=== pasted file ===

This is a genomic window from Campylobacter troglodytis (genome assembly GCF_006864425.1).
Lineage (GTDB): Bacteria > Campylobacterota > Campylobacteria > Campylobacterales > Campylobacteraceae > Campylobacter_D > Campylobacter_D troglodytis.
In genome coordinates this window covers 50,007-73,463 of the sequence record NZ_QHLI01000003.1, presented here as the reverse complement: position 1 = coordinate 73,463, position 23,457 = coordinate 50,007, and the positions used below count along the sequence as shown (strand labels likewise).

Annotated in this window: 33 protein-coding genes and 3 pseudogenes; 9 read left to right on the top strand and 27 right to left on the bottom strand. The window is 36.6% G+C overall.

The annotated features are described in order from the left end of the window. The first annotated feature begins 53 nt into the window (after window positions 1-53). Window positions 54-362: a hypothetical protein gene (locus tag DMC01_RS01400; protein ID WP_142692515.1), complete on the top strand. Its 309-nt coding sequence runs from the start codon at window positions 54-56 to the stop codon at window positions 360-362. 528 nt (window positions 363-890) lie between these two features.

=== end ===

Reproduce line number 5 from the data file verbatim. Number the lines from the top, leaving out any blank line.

The annotated features are described in order from the left end of the window. The first annotated feature begins 53 nt into the window (after window positions 1-53). Window positions 54-362: a hypothetical protein gene (locus tag DMC01_RS01400; protein ID WP_142692515.1), complete on the top strand. Its 309-nt coding sequence runs from the start codon at window positions 54-56 to the stop codon at window positions 360-362. 528 nt (window positions 363-890) lie between these two features.